My grandmother's sister is 84 years old going on 74. She was always known for her good looks, straight black hair, soft hazel eyes, light olive skin that is still tight around her face (she says it’s due to Neutrogena AM/PM that you can purchase with a coupon at CVS). Up until recently she was still working as a volunteer in a hospital kitchen (she doesn’t like being around sick people so the kitchen was the perfect place to spend her mornings) and going to the Gym, 4 days a week doing a routine that includes weightlifting, the treadmill and talking to everyone around her. I come from a Matriarchy and like most women in my family she worked from a young age and is used to getting things done her way in other words you don’t want to make her angry.


I interviewed her for my podcast beacuase I admire this women so much but I never released it because she didn’t want to speak in English. One of the questions I asked her was: What have you learned about life? she answered “That life is a great surprise. That when you are young you don’t appreciate what’s important but the older you get the more you cherish every moment and if you want to do something in life, you go and do it” 


A year ago she was diagnosed with Shingles, she laid in bed for months without being able to move from the pain in her ribs and back. I would visit her and sit by her side to help her breathe through the pain she would usually fall asleep through the exercises. Her husband a man who doesn’t know how to talk only how to scream, a man who is rough around the edges but completely soft and loving on the inside called me once to tell me “The Drs. Think it’s all in her head, she has had pain way longer than usual. So I was thinking- she was once hypnotized at a show and is very susceptible to those things so maybe you can hypnotize her and make her forget the pain?” “Sorry,” I said, “Hypnotizing is not really my area of expertise”. I could hear the disappointment in his voice. 


On a Tuesday morning I knocked at her door, nobody was answering but eventually, she came to open the brown wooden door and I could see something was wrong. Tears were running down her face as she said: “a Doctor just told me I would have this pain forever.” I looked her straight in the eyes and told her “Impossible. This body is not forever so this pain won’t stay forever. So let the pain remind you that you have this body, that you have so many people who you love and love you back” I wasn’t sure how she would take my comment but she looked at me and said “you are right. I get to live” Today when you ask her how she is doing she says “Great, just great! the pain is there but I just ignore it” She truly is one of the most positive people I have ever met. She says the key to positivity is “not to even contemplate on the negative”.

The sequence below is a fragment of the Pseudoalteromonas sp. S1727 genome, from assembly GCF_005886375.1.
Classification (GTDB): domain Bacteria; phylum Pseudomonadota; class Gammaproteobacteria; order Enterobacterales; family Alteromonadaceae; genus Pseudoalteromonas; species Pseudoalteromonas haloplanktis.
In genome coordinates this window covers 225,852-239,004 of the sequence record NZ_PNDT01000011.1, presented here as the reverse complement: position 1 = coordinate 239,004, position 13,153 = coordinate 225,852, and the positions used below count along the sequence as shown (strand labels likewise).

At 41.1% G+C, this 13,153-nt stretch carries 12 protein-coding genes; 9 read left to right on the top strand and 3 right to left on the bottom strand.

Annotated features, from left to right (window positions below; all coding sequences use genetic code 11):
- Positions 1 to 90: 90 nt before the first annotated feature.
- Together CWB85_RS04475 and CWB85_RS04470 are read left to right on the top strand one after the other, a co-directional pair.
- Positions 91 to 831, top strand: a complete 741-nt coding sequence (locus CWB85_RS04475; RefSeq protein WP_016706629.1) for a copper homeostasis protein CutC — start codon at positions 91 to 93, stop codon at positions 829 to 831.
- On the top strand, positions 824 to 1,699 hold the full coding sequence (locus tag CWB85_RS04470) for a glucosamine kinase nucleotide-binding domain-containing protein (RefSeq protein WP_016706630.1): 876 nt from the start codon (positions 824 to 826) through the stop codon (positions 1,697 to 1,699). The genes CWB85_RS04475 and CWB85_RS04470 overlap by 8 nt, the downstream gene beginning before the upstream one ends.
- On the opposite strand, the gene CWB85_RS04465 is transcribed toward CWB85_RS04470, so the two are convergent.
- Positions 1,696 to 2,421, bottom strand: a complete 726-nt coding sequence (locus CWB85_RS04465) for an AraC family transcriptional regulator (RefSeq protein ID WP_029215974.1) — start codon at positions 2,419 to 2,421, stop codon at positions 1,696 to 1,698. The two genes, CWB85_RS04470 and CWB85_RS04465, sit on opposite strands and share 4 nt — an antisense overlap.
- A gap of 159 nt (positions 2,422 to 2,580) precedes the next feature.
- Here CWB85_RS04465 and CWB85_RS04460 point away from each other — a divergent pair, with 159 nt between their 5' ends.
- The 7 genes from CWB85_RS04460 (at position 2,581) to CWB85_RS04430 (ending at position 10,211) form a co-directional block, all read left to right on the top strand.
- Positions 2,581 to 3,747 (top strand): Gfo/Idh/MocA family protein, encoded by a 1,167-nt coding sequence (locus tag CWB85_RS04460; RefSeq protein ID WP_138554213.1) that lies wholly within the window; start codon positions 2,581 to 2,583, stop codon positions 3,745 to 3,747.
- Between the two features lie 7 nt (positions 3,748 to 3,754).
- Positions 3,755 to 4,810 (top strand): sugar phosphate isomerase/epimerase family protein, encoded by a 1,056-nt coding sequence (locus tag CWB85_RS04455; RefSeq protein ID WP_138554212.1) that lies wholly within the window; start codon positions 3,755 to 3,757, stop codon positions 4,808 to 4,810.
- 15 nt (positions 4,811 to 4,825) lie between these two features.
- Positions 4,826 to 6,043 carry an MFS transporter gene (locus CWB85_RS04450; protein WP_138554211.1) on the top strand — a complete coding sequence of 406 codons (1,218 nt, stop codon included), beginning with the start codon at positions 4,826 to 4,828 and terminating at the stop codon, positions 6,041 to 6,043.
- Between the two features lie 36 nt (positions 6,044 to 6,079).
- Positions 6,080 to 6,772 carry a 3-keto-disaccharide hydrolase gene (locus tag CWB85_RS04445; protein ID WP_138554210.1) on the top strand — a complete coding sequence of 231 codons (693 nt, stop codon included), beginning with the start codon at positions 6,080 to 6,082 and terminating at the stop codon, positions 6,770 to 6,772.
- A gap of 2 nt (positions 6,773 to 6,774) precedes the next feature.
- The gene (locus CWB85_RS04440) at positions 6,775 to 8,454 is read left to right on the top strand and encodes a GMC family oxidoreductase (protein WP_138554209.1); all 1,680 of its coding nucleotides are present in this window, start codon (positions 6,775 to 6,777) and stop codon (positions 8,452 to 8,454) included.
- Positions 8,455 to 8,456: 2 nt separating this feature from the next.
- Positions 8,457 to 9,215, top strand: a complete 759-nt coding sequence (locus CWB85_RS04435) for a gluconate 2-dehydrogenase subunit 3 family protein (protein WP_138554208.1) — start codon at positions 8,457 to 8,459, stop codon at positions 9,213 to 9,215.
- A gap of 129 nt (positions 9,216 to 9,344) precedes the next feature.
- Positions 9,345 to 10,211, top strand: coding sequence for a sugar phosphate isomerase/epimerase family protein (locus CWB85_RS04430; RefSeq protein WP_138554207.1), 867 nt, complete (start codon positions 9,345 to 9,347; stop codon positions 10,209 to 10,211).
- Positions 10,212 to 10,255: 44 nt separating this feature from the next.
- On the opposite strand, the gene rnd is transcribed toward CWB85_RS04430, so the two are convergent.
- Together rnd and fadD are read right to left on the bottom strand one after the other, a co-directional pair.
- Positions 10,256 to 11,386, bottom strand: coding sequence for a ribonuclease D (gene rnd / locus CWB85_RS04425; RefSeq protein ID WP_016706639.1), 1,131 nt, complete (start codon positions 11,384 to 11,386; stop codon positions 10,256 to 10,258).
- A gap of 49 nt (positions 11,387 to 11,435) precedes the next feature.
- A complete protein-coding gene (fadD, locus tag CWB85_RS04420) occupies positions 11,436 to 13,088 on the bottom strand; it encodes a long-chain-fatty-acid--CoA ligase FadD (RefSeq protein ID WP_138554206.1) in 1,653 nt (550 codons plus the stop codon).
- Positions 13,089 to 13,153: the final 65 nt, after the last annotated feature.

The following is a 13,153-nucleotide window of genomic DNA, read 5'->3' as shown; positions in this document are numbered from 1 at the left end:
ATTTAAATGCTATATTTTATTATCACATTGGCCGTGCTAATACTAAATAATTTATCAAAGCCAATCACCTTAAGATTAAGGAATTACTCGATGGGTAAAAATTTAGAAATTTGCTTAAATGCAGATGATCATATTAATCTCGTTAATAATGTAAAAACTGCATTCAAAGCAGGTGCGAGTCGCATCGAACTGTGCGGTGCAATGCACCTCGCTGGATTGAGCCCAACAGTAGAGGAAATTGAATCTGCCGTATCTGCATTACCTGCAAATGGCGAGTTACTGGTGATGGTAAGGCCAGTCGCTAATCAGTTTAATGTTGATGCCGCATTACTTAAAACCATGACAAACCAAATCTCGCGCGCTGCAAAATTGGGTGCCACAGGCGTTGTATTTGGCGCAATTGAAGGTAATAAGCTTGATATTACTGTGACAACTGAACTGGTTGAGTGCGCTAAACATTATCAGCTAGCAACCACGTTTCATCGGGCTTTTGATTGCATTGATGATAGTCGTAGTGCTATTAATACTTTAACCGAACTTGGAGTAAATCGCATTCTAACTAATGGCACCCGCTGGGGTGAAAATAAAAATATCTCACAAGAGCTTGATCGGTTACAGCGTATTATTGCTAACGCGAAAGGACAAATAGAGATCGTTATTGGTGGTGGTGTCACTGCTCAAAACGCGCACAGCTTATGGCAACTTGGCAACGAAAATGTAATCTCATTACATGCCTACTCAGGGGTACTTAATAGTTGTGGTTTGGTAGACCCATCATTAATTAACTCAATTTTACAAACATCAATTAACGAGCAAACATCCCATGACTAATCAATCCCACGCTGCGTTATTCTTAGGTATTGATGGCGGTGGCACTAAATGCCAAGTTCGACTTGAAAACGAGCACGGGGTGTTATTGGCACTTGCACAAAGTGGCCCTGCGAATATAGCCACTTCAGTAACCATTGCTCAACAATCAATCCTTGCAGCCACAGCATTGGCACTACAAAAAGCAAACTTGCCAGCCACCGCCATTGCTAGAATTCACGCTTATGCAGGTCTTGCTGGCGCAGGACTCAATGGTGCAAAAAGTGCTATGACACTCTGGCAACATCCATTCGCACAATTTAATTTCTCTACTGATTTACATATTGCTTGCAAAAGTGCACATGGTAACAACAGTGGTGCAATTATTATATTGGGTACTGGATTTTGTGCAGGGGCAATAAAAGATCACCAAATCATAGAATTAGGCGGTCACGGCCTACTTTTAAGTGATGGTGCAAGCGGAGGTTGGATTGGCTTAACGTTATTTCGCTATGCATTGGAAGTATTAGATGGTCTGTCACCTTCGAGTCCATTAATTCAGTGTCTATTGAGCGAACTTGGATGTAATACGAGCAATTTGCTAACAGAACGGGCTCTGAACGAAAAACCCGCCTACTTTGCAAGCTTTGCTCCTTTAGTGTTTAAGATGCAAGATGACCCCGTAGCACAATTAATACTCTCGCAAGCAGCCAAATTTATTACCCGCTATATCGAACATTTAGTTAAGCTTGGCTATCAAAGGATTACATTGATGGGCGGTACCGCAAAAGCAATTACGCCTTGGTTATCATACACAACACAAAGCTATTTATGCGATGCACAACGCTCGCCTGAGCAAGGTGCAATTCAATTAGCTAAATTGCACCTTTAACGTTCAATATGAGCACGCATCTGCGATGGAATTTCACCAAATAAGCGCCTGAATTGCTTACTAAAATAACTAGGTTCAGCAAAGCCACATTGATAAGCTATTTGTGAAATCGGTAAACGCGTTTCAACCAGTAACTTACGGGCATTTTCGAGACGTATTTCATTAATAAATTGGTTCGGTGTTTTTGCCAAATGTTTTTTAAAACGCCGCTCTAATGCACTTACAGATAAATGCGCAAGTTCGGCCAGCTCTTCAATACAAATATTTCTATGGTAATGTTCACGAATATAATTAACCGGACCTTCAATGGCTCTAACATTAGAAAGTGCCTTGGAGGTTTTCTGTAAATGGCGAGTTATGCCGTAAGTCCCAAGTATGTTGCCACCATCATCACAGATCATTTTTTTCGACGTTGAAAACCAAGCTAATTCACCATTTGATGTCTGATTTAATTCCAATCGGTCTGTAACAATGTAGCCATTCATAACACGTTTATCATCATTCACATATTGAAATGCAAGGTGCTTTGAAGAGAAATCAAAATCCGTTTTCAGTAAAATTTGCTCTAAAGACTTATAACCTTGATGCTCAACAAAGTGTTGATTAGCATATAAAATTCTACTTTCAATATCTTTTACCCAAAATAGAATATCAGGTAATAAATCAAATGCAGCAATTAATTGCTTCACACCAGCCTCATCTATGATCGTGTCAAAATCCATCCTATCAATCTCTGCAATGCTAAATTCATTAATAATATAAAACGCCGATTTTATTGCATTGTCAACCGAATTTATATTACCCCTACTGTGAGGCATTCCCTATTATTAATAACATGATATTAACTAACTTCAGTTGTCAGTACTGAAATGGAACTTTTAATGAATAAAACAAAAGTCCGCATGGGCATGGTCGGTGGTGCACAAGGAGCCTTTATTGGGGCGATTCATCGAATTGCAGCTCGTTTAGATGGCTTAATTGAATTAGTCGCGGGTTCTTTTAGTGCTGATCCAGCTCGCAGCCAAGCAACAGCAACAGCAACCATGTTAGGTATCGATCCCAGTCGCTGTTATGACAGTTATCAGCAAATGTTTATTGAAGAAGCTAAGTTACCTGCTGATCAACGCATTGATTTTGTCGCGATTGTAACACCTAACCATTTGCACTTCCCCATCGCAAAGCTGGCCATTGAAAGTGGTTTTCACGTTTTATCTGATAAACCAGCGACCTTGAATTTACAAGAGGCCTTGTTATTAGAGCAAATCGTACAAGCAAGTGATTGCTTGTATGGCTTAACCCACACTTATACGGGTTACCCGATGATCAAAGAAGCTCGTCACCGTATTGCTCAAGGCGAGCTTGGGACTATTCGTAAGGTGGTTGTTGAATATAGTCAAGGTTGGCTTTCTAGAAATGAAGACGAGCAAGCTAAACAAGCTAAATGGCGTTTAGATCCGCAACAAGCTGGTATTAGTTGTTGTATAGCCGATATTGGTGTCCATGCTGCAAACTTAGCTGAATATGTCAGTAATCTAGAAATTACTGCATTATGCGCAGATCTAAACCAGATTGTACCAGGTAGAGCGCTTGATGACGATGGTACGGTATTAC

Pain, death, and life are glued together. No way to separate them from each other. 


I know about chronic pain from personal experience. I have a labral tear in my hip that bounces around like a pinball through my body. Some days it’s my upper back, hip flexor, knees, neck. For the longest time I wanted somebody to fix me I tried Orthopedics, Chiropractors, PT, Acupuncturist I spent my time and money determined in making my pain go away. One wrong twist and I can’t walk up the stairs for a week. Even if I don’t exercise some nights I can’t sleep from the pain that runs through my back. Somewhere along the way, I gave up on somebody fixing me and instead started to pay more attention to what caused pain. Started to develop a more tolerant relationship with my body.


One day I was telling Jimmy how sad I felt that my body wasn’t healthier, that my thyroid is slow and my heart sometimes beats a little to fast, that my knee hurts, and my upper back is so tight. I paused and thought to myself I'm getting waaaay to attached to this body. This is what I got. This pain is what I have, not who I am. It’s the card I was dealt. Would I have picked this card? Absolutely not. Could this card be worse? Absolutely yes. But we don’t get to choose. There’s no disease potluck in which you pick the one that suits you.


You are given a life and with it, you are given pain. That’s it. Let not sugar coat it. The pain is different for everybody for some it comes and goes, for others it's chronic, emotional etc. and I guess sometimes the pain is so bad we would rather die, but in most cases, the pain becomes bearable with time. If we stop looking at the pain as our enemy but as a passenger in our car somebody we are going to be riding with for probably a long time. If we stop resisting it, lean in. So we can work around it. Grow with it and constantly remind ourselves of the impermanence of life something shifts along the way. 


Wherever you are in your pain journey I invite you to stop trying to get rid of it. It’s a radical approach. 


 

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